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VOL. 39 | NO. 34 | Friday, August 21, 2015

Opportunity knocks homeowners for loop

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“We buy Ugly Houses” and “We will pay cash for your home” signs are proliferating some neighborhoods again.

I have never met a builder who constructed an ugly home. Just as parents love their children, builders love their homes. And as Ray Stevens sang in the early 1970s and continues to sing even today, “Everything is beautiful in its own way.”

It is unfortunate that there are many walking door to door in any number of neighborhoods across the city offering cash money for homes and allowing the owners (sellers) to remove all of their appliances, mantels and windows – whatever they like. Generous souls, they are, or so they say as they befriend victims.

These people possess all of the charm of Eddie Haskell and are equally as genuine.

In a recent example, one developer offered the owner of a home in moderately good condition $130,000 for her house. She has a double lot, but he informed her that the electrical line running over it would prevent anyone from subdividing her property.

Her conditions were such that she was inclined to take the offer. Thankfully, she had worked with a non-profit in the past and phoned the executive director, who contacted a Realtor.

Within a matter of days, he sold the property for $265,000 to a legitimate developer – most are – and found her a home across the street that was completely remodeled for $235,000.

The predators are out there and have no guilt. Their victims are usually the elderly on fixed incomes and, after they sell their homes, have no place to go.

Sale of the Week

The house located at 6401 Henry Ford Drive sold last week for $181,500 after going under contract in only four days. It was listed at $195,000.

Shalene France Gray of Village Real Estate Services listed the home and discovered in only a few days that she may have been a bit aggressive.

As college football players transition into the NFL, the most challenging and surprising aspect of the pro game is the “speed of the game.” It’s similar in residential real estate.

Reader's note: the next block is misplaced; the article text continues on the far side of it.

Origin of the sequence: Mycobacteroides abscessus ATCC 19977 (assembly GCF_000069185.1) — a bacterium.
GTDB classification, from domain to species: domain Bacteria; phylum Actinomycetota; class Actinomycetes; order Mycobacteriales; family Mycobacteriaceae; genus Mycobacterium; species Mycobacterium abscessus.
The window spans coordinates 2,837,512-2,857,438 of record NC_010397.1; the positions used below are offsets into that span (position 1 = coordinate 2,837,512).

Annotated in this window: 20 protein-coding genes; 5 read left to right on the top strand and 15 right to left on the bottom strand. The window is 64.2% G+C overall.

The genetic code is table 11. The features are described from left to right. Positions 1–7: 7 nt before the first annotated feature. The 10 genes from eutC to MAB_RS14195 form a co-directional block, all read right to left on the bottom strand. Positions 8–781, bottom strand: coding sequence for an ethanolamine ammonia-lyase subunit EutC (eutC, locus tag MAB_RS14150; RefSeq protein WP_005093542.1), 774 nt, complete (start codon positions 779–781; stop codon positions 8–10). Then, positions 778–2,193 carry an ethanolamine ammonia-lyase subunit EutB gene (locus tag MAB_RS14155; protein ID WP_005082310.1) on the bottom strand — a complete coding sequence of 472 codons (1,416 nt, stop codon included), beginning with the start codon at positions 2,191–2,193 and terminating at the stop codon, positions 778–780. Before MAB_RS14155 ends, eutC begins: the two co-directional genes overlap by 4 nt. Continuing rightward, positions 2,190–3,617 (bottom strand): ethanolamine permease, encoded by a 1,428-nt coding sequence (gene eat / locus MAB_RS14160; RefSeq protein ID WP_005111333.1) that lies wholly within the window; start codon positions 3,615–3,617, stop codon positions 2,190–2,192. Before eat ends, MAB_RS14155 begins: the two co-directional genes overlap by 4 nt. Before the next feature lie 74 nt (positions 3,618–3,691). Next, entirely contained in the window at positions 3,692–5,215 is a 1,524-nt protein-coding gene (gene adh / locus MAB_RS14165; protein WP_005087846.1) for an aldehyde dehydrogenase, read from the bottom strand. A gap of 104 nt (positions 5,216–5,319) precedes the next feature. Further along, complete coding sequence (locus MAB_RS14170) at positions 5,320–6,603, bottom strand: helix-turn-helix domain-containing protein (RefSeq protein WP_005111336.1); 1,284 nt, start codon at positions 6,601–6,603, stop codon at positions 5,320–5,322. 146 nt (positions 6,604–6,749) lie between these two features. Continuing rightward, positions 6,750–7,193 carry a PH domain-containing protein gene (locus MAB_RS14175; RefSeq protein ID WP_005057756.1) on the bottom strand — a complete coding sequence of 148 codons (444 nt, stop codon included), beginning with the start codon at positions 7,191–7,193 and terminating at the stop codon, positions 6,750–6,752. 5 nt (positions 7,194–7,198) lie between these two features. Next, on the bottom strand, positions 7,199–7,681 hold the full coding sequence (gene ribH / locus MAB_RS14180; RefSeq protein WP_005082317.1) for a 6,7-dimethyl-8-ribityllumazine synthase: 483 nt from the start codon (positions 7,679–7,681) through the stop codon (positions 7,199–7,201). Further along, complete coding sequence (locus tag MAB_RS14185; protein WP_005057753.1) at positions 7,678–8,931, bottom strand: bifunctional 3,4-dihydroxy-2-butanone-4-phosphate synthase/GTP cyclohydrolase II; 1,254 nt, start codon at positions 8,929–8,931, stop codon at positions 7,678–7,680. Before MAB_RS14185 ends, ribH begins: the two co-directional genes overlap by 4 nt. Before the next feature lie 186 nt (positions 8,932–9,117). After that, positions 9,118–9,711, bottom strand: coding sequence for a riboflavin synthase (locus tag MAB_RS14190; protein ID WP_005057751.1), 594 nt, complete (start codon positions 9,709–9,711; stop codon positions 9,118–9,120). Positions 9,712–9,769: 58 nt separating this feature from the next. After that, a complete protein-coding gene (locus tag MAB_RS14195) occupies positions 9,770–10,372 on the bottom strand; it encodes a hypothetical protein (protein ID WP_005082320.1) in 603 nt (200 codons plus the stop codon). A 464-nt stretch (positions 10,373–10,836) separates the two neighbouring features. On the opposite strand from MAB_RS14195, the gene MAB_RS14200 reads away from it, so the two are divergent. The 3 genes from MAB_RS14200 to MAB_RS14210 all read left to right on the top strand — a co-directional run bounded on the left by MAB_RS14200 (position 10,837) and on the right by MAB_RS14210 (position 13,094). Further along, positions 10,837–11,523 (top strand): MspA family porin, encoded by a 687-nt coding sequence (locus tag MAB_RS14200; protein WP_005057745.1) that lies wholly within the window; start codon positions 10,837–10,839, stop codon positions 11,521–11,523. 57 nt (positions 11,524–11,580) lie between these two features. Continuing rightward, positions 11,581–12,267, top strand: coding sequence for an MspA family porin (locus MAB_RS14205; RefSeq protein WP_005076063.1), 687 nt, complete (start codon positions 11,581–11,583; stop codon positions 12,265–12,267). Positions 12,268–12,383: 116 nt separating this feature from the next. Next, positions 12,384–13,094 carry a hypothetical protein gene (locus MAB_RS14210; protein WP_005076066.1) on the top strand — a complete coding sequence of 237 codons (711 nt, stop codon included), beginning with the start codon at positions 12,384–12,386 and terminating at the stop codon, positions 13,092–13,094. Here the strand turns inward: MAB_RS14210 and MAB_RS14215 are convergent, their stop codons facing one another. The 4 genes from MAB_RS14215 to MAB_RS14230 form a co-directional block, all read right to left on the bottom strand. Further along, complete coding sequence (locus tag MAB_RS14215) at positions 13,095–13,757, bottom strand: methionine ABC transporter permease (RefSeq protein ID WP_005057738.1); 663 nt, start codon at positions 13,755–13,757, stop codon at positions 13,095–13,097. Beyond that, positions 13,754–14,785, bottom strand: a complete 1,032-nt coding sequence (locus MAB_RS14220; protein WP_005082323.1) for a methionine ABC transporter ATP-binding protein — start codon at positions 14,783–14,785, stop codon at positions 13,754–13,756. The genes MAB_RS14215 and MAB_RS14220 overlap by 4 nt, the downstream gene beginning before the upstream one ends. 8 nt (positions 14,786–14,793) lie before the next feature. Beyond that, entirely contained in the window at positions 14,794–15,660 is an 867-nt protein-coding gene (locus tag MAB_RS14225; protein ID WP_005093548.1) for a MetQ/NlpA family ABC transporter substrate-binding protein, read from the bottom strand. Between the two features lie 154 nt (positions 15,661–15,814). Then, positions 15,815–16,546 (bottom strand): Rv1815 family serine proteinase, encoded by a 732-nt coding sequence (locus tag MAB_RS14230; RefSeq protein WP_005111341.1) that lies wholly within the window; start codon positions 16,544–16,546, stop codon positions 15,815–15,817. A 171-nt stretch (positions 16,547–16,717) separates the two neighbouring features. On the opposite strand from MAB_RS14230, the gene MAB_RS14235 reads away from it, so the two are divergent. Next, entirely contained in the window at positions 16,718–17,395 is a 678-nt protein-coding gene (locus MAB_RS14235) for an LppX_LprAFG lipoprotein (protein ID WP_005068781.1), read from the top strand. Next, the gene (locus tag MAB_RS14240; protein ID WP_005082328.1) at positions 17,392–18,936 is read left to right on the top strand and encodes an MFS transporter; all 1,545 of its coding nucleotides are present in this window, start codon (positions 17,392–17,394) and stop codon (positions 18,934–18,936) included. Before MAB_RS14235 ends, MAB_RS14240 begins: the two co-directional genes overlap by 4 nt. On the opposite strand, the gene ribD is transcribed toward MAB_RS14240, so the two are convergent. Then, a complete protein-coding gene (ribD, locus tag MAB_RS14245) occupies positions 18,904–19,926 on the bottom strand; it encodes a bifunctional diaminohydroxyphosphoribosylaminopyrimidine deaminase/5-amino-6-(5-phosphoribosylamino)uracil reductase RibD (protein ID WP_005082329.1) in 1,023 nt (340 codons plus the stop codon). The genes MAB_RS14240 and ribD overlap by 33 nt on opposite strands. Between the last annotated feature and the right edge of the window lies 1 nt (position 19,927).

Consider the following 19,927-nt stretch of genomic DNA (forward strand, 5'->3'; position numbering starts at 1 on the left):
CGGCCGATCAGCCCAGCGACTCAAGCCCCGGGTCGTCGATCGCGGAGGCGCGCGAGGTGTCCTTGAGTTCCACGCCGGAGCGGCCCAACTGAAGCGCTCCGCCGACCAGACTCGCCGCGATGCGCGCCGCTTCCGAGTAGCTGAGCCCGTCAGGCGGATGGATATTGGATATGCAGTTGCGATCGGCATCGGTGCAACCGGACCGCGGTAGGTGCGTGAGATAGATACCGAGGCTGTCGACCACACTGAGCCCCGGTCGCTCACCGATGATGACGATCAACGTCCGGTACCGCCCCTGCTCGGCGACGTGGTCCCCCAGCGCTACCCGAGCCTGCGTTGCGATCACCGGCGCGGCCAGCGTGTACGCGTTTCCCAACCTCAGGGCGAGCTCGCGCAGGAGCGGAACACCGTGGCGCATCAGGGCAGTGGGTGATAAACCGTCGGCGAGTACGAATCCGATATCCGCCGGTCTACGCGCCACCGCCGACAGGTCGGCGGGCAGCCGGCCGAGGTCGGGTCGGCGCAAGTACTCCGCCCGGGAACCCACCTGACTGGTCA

In the past – 2011, for example – a real estate agent would list a property, and it might be shown a time or two a week for three weeks. Then, in the fourth week, an offer might arrive.

At that point, the negotiations would begin, and it became a matter of how low the seller would go. It was anyone’s guess as to how long it might take to procure another offer.

In most cases, if the seller lost the original buyer, the second offer would be lower, leaving the seller to wish for a second chance with the previous buyer.

In today’s market, and in this price range, the sellers know within hours how they have fared, as there is a flood of showings and a bevy of offers submitted.

As the sellers and their agents peruse the offers, the sale price becomes evident. Often, there can be 10-12 offers on a house in this range with 25 percent being low-ballers holding out hope that they have found the magic seller that they have read about in the how-to–make-millions-overnight books.

Then there are 25 percent to 50 percent more basing their offers on past sales, and their agents are quick to add the chosen comps in order to prove their offers are acceptable, as if the listing agents are unable to run comps themselves.

The next batch of offers are all close to or more than list price, leaving Realtors and their clients must evaluate each offer based on the contingencies. For example, a “sale of home” contingency will not fly these days, and if there are conventional loans versus FHA/VA loans, the conventional loans usually win.

In the three-bedroom, two-bath home in Charlotte Park, the offer of $115 per square foot was obviously the best, and the ever-present Cathy Umstead of Keller Williams Realty won the prize and the home for her client.

One reason for the lower price per square foot can be found in Gray’s commentary “lovely home chock-full of original charm. (Wood paneling, original kitchen cabinets and fully functioning retro oven, original blue bathroom tile and more). All major big-ticket items updated (roof, HVAC, H2O heater and more).”

Unfortunately for these sellers and other like them, as cute as the retro décor and appliances are, and although they are more than likely more durable and more functional than their trendy stainless steel replacements, it’s not what buyers want.

Buyers expect the HVAC to work and the roof to be free of leaks and for the appliances to be functional. There are no bonuses for those benefits. A 5-year-old roof or HVAC has no more value than a 5-week-old roof or HVAC.

A few dollars in the kitchen and baths would have gone a long way.

Richard Courtney is a real estate broker with Christianson, Patterson, and Associates and can be reached at

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